Inter Pipeline stock currently trades for a price-to-FFO ratio of 9.1x, based on expected 2020 FFO-per-share of US$1.65. This is just below our fair value estimate of 10 times FFO. Therefore, we view the stock as slightly undervalued, and an expanding valuation multiple could add 1.9% per year to annual returns.

Inter Pipeline currently distributes a monthly dividend of C$0.1425 per share, or C$1.71 per share annualized. At current exchange rates, this works out to US$1.28 per share, good for a current yield of 8.5%. We expect total annual returns of 15.4% per year through 2025, comprised of the 8.5% dividend yield and annual FFO-per-share growth of 5%, along with valuation expansion of 1.9% per year.

Detailed Analysis On All of The Monthly Dividend Stocks

You can see detailed analysis on every monthly dividend security we cover by clicking the links below. We’ve included our most recent Sure Analysis Research Database report update in brackets as well, where applicable.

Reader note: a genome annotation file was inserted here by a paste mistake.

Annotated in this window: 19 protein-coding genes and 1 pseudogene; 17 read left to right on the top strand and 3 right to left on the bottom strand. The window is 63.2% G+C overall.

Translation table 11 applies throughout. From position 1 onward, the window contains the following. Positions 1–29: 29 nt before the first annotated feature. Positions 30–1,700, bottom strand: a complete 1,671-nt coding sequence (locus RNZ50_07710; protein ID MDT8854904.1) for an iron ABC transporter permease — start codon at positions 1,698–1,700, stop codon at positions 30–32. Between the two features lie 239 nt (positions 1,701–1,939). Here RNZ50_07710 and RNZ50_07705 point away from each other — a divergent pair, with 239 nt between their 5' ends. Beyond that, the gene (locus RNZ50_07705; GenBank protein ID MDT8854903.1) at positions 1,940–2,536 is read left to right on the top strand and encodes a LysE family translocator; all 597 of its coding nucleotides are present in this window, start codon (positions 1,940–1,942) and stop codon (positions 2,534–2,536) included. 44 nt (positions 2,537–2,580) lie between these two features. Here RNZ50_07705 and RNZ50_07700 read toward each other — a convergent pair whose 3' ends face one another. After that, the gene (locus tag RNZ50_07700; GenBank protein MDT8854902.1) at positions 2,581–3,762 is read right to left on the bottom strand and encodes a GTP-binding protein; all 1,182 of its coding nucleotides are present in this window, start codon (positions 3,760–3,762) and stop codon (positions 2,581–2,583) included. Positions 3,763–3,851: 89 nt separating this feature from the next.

1. AGNC Investment (AGNC) | [11/27/19]
  2. Alaris Royalty (ALARF)| [11/25/19]
  3. Apple Hospitality REIT (APLE) | [12/1/19]
  4. ARMOUR Residential REIT (ARR) | [11/21/19]
  5. Capitala Finance Corporation (CPTA) | [11/14/19]
  6. Chatham Lodging (CLDT) | [2/26/20]
  7. Choice Properties REIT (PPRQF) | [12/30/19]
  8. Chorus Aviation (CHRRF) [2/18/20]
  9. Cross Timbers Royalty Trust (CRT) | [12/21/19]
  10. Dream Global REIT (DUNDF) | [10/8/19]
  11. Dream Industrial REIT (DREUF) | [11/28/19]
  12. Dream Office REIT (DRETF) | [11/28/19]
  13. Dynex Capital (DX) | [11/28/19]
  14. Eagle Point Credit (ECC) | [11/29/19]
  15. Enerplus (ERF) | [11/17/19]
  16. EPR Properties (EPR) | [3/2/20]
  17. Exchange Income Corporation (EIFZF)
  18. Gladstone Capital Corporation (GLAD) | [2/19/20]
  19. Gladstone Commercial Corporation (GOOD) | [2/19/20]
  20. Gladstone Investment Corporation (GAIN) | [2/7/20]
  21. Gladstone Land Corporation (LAND) | [2/21/20]
  22. Granite Real Estate Investment Trust (GRP) | [1/9/20]
  23. Harvest Capital Credit Corporation (HCAP)
  24. Horizon Technology Finance (HRZN)